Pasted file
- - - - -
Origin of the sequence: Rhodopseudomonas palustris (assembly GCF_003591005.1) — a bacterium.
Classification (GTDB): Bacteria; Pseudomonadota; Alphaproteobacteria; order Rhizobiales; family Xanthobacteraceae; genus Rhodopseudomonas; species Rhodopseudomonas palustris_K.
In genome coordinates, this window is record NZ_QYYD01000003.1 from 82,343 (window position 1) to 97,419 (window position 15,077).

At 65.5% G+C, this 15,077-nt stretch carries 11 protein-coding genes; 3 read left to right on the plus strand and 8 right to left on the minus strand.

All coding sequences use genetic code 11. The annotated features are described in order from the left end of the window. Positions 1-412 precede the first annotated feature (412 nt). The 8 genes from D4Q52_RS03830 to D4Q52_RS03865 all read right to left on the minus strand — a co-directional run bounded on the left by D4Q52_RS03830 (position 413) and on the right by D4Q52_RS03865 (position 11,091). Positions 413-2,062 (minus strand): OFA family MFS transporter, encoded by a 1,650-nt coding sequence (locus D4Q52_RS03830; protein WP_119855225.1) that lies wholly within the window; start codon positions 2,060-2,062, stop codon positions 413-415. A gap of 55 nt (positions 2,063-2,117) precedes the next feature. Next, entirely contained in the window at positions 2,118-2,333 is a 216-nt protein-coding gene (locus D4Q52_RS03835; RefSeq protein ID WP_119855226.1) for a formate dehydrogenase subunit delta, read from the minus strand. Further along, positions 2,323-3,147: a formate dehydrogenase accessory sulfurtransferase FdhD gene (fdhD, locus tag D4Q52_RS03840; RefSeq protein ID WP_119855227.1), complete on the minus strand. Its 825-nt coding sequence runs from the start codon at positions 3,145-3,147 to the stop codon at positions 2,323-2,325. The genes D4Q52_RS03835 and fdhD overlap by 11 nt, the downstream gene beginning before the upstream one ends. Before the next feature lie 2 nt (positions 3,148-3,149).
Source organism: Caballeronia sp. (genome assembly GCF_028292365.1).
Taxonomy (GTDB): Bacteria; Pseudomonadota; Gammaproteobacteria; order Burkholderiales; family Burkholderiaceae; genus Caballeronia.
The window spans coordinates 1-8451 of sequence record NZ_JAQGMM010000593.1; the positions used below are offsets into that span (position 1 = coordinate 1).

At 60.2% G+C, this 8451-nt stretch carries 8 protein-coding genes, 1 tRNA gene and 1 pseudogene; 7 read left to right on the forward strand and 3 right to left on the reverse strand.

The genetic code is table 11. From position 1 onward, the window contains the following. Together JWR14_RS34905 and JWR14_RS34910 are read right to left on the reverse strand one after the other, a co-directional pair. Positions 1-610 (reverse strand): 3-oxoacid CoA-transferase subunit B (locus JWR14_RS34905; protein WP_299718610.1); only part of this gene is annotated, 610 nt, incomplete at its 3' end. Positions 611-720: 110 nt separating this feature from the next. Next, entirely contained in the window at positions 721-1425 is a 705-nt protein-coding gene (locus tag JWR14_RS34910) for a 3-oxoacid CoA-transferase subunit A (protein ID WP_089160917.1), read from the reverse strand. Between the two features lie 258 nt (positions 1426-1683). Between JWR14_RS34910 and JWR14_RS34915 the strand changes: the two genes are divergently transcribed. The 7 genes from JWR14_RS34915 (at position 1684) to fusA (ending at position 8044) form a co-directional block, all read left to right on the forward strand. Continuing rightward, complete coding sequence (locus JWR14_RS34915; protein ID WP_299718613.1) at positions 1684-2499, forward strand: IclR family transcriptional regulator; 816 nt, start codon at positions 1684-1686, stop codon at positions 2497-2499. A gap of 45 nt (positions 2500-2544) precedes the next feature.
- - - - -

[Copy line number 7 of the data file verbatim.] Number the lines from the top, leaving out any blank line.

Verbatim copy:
Taxonomy (GTDB): Bacteria; Pseudomonadota; Gammaproteobacteria; order Burkholderiales; family Burkholderiaceae; genus Caballeronia.